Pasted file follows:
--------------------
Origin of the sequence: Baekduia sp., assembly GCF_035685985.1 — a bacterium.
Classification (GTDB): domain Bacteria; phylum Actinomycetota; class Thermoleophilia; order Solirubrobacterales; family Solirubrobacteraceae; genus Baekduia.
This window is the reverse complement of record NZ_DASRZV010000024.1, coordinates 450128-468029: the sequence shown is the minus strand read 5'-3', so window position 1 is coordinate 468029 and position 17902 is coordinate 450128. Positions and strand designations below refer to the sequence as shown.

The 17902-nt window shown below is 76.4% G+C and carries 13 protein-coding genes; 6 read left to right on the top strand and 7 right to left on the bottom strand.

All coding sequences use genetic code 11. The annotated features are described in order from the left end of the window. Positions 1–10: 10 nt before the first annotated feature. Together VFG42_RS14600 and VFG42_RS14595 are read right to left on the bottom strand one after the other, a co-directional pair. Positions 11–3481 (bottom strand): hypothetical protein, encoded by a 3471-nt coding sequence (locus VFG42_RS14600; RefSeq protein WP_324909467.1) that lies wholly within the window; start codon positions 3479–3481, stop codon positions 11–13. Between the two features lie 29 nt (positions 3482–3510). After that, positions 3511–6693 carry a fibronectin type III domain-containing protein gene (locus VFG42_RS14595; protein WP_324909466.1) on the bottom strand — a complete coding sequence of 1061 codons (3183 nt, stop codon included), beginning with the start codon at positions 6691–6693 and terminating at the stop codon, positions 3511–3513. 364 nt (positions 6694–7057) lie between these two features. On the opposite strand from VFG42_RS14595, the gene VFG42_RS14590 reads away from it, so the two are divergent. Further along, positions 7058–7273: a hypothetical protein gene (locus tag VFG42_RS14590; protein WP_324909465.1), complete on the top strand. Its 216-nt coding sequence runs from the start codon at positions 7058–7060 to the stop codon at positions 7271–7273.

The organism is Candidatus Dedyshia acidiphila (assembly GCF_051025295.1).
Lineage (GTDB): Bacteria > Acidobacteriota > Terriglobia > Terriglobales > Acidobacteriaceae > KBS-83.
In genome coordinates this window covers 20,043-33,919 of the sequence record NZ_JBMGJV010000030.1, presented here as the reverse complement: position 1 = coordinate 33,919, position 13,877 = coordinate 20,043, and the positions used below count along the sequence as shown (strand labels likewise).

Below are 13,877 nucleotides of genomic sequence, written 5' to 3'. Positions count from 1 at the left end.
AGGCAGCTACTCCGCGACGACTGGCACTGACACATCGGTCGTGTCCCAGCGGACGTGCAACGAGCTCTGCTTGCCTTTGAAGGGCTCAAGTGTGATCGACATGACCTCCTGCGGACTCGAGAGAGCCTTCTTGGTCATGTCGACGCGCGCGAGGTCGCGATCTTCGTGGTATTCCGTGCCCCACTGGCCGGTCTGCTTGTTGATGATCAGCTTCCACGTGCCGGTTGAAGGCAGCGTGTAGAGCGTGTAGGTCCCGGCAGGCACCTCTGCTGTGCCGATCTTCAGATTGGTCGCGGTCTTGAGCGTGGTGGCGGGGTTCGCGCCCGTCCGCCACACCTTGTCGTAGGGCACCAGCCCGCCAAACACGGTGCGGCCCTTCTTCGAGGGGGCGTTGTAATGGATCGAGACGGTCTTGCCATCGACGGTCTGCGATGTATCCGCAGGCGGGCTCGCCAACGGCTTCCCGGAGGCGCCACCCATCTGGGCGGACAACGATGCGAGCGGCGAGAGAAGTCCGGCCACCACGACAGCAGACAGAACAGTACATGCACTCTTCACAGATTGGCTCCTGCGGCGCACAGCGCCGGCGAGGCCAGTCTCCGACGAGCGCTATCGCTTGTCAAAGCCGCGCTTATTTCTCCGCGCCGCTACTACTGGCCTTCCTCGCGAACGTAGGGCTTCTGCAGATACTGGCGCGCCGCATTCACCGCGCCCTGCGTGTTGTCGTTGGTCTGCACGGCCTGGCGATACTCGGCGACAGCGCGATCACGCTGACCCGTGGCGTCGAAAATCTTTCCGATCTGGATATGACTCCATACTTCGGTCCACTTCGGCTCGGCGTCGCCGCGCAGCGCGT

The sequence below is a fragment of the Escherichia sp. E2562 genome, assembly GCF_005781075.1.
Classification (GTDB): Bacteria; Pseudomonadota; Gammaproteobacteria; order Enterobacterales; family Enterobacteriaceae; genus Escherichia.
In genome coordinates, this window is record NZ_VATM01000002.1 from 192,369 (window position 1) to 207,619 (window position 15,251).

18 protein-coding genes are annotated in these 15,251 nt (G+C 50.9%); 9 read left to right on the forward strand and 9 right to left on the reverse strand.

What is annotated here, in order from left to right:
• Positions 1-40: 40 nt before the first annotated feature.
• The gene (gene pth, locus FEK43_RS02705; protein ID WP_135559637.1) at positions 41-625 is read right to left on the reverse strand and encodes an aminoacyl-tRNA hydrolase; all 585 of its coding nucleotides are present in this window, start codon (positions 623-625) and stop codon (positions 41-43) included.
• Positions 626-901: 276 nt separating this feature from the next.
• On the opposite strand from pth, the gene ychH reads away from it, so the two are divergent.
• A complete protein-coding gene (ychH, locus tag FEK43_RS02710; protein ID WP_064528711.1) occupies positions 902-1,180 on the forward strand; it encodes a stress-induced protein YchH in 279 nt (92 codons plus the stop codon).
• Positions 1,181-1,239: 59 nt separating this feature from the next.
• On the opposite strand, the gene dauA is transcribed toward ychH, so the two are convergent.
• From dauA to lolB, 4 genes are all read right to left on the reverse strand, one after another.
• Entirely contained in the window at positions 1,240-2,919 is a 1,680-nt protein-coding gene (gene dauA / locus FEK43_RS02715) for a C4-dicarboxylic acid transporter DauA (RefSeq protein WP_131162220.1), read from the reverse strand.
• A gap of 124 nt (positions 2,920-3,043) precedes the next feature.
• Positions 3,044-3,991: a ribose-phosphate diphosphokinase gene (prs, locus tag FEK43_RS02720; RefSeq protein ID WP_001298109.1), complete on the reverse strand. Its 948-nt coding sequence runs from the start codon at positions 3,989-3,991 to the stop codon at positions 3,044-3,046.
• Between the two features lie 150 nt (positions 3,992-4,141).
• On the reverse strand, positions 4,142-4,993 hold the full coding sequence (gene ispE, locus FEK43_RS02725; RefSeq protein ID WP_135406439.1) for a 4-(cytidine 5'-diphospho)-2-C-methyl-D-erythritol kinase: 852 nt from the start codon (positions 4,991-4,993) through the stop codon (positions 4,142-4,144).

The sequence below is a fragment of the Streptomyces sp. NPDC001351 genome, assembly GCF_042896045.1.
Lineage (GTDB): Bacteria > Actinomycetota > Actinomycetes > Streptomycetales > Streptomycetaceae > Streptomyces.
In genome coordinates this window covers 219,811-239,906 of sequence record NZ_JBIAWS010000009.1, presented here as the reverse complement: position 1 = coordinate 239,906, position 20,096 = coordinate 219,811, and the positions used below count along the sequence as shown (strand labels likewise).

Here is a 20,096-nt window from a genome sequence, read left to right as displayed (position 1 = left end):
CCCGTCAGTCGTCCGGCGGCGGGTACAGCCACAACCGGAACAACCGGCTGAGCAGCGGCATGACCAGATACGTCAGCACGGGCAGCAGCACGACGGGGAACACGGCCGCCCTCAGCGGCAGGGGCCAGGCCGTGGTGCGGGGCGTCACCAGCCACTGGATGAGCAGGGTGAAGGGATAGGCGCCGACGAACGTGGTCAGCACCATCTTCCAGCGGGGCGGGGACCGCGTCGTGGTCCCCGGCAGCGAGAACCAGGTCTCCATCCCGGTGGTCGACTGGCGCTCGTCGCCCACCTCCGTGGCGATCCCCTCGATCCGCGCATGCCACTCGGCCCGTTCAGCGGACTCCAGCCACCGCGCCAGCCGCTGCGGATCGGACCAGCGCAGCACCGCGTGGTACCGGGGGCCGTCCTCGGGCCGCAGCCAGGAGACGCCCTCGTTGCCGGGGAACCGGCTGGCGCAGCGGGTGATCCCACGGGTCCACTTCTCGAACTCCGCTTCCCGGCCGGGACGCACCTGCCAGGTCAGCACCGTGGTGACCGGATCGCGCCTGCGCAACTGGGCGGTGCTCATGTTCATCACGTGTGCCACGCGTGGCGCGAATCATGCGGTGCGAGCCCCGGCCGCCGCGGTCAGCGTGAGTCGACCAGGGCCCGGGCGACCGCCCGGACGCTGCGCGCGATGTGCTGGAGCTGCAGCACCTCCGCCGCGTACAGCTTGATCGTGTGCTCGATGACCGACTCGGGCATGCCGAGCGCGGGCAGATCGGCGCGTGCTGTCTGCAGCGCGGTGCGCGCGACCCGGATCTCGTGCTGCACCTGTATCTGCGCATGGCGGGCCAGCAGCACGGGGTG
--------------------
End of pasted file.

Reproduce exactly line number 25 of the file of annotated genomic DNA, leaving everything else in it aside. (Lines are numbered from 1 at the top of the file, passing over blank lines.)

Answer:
• A gap of 124 nt (positions 2,920-3,043) precedes the next feature.